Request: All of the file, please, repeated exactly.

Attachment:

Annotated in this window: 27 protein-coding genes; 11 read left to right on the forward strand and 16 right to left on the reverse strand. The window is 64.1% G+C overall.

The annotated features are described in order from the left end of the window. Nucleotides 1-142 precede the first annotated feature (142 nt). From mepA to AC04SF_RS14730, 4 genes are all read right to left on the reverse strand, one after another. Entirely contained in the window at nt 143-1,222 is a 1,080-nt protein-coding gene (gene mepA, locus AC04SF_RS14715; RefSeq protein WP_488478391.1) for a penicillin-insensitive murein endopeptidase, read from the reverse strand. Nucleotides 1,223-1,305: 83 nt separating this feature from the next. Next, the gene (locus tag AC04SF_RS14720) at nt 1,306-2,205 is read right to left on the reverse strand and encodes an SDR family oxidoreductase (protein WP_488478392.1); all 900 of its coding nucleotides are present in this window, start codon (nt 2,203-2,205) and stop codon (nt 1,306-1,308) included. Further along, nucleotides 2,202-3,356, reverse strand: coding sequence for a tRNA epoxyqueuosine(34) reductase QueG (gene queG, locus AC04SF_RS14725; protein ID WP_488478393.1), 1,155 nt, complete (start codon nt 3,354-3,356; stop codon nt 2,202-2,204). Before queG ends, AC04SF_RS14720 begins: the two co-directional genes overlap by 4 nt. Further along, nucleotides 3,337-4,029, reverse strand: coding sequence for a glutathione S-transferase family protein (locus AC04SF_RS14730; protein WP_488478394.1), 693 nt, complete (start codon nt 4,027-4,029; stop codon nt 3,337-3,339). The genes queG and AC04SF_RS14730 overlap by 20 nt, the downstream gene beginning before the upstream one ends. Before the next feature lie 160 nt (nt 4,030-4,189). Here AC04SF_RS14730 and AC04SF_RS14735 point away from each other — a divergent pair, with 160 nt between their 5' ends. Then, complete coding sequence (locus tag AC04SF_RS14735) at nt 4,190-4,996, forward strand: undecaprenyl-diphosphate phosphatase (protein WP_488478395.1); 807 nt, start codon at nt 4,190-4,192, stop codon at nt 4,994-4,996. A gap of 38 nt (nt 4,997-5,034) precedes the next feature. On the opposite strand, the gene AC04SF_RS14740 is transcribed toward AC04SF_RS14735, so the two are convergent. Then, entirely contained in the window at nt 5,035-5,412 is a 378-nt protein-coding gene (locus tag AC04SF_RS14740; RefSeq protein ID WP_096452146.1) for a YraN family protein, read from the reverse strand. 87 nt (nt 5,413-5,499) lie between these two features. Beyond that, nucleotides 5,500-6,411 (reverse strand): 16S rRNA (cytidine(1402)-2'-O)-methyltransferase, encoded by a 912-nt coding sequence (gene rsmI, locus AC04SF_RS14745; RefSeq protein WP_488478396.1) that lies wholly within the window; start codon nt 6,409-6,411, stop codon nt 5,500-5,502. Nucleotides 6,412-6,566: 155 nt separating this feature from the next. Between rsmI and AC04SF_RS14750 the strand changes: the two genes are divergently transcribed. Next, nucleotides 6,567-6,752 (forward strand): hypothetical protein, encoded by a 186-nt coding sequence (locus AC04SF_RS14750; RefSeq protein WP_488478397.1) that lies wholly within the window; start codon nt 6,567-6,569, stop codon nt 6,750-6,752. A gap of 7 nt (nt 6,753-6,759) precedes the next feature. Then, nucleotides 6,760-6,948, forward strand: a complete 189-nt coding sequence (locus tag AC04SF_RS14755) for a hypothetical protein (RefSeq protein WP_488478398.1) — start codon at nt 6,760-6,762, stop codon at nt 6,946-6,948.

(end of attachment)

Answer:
Annotated in this window: 27 protein-coding genes; 11 read left to right on the forward strand and 16 right to left on the reverse strand. The window is 64.1% G+C overall.

The annotated features are described in order from the left end of the window. Nucleotides 1-142 precede the first annotated feature (142 nt). From mepA to AC04SF_RS14730, 4 genes are all read right to left on the reverse strand, one after another. Entirely contained in the window at nt 143-1,222 is a 1,080-nt protein-coding gene (gene mepA, locus AC04SF_RS14715; RefSeq protein WP_488478391.1) for a penicillin-insensitive murein endopeptidase, read from the reverse strand. Nucleotides 1,223-1,305: 83 nt separating this feature from the next. Next, the gene (locus tag AC04SF_RS14720) at nt 1,306-2,205 is read right to left on the reverse strand and encodes an SDR family oxidoreductase (protein WP_488478392.1); all 900 of its coding nucleotides are present in this window, start codon (nt 2,203-2,205) and stop codon (nt 1,306-1,308) included. Further along, nucleotides 2,202-3,356, reverse strand: coding sequence for a tRNA epoxyqueuosine(34) reductase QueG (gene queG, locus AC04SF_RS14725; protein ID WP_488478393.1), 1,155 nt, complete (start codon nt 3,354-3,356; stop codon nt 2,202-2,204). Before queG ends, AC04SF_RS14720 begins: the two co-directional genes overlap by 4 nt. Further along, nucleotides 3,337-4,029, reverse strand: coding sequence for a glutathione S-transferase family protein (locus AC04SF_RS14730; protein WP_488478394.1), 693 nt, complete (start codon nt 4,027-4,029; stop codon nt 3,337-3,339). The genes queG and AC04SF_RS14730 overlap by 20 nt, the downstream gene beginning before the upstream one ends. Before the next feature lie 160 nt (nt 4,030-4,189). Here AC04SF_RS14730 and AC04SF_RS14735 point away from each other — a divergent pair, with 160 nt between their 5' ends. Then, complete coding sequence (locus tag AC04SF_RS14735) at nt 4,190-4,996, forward strand: undecaprenyl-diphosphate phosphatase (protein WP_488478395.1); 807 nt, start codon at nt 4,190-4,192, stop codon at nt 4,994-4,996. A gap of 38 nt (nt 4,997-5,034) precedes the next feature. On the opposite strand, the gene AC04SF_RS14740 is transcribed toward AC04SF_RS14735, so the two are convergent. Then, entirely contained in the window at nt 5,035-5,412 is a 378-nt protein-coding gene (locus tag AC04SF_RS14740; RefSeq protein ID WP_096452146.1) for a YraN family protein, read from the reverse strand. 87 nt (nt 5,413-5,499) lie between these two features. Beyond that, nucleotides 5,500-6,411 (reverse strand): 16S rRNA (cytidine(1402)-2'-O)-methyltransferase, encoded by a 912-nt coding sequence (gene rsmI, locus AC04SF_RS14745; RefSeq protein WP_488478396.1) that lies wholly within the window; start codon nt 6,409-6,411, stop codon nt 5,500-5,502. Nucleotides 6,412-6,566: 155 nt separating this feature from the next. Between rsmI and AC04SF_RS14750 the strand changes: the two genes are divergently transcribed. Next, nucleotides 6,567-6,752 (forward strand): hypothetical protein, encoded by a 186-nt coding sequence (locus AC04SF_RS14750; RefSeq protein WP_488478397.1) that lies wholly within the window; start codon nt 6,567-6,569, stop codon nt 6,750-6,752. A gap of 7 nt (nt 6,753-6,759) precedes the next feature. Then, nucleotides 6,760-6,948, forward strand: a complete 189-nt coding sequence (locus tag AC04SF_RS14755) for a hypothetical protein (RefSeq protein WP_488478398.1) — start codon at nt 6,760-6,762, stop codon at nt 6,946-6,948.